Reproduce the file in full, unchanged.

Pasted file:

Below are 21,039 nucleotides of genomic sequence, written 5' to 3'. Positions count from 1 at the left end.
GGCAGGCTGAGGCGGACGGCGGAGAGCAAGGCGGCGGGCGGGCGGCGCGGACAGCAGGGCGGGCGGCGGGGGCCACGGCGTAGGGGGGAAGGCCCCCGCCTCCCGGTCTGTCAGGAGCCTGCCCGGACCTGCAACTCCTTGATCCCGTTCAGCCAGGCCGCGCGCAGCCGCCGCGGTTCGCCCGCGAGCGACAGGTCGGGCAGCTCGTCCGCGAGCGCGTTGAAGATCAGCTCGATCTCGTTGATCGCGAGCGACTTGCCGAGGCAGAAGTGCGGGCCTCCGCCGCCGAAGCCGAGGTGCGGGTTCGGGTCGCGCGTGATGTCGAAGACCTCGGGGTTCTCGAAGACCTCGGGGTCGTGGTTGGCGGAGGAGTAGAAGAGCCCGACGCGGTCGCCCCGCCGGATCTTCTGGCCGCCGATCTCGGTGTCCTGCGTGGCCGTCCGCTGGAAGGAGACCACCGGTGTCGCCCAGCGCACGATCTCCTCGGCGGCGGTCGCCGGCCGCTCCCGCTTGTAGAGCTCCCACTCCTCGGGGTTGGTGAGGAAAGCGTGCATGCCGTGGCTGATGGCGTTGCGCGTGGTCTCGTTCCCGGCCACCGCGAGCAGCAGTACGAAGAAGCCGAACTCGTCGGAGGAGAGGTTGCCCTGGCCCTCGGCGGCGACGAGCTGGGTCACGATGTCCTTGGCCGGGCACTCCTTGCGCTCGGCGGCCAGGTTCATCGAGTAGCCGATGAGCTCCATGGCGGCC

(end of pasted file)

Below are 21,039 nucleotides of genomic sequence, written 5' to 3'. Positions count from 1 at the left end.
GGCAGGCTGAGGCGGACGGCGGAGAGCAAGGCGGCGGGCGGGCGGCGCGGACAGCAGGGCGGGCGGCGGGGGCCACGGCGTAGGGGGGAAGGCCCCCGCCTCCCGGTCTGTCAGGAGCCTGCCCGGACCTGCAACTCCTTGATCCCGTTCAGCCAGGCCGCGCGCAGCCGCCGCGGTTCGCCCGCGAGCGACAGGTCGGGCAGCTCGTCCGCGAGCGCGTTGAAGATCAGCTCGATCTCGTTGATCGCGAGCGACTTGCCGAGGCAGAAGTGCGGGCCTCCGCCGCCGAAGCCGAGGTGCGGGTTCGGGTCGCGCGTGATGTCGAAGACCTCGGGGTTCTCGAAGACCTCGGGGTCGTGGTTGGCGGAGGAGTAGAAGAGCCCGACGCGGTCGCCCCGCCGGATCTTCTGGCCGCCGATCTCGGTGTCCTGCGTGGCCGTCCGCTGGAAGGAGACCACCGGTGTCGCCCAGCGCACGATCTCCTCGGCGGCGGTCGCCGGCCGCTCCCGCTTGTAGAGCTCCCACTCCTCGGGGTTGGTGAGGAAAGCGTGCATGCCGTGGCTGATGGCGTTGCGCGTGGTCTCGTTCCCGGCCACCGCGAGCAGCAGTACGAAGAAGCCGAACTCGTCGGAGGAGAGGTTGCCCTGGCCCTCGGCGGCGACGAGCTGGGTCACGATGTCCTTGGCCGGGCACTCCTTGCGCTCGGCGGCCAGGTTCATCGAGTAGCCGATGAGCTCCATGGCGGCC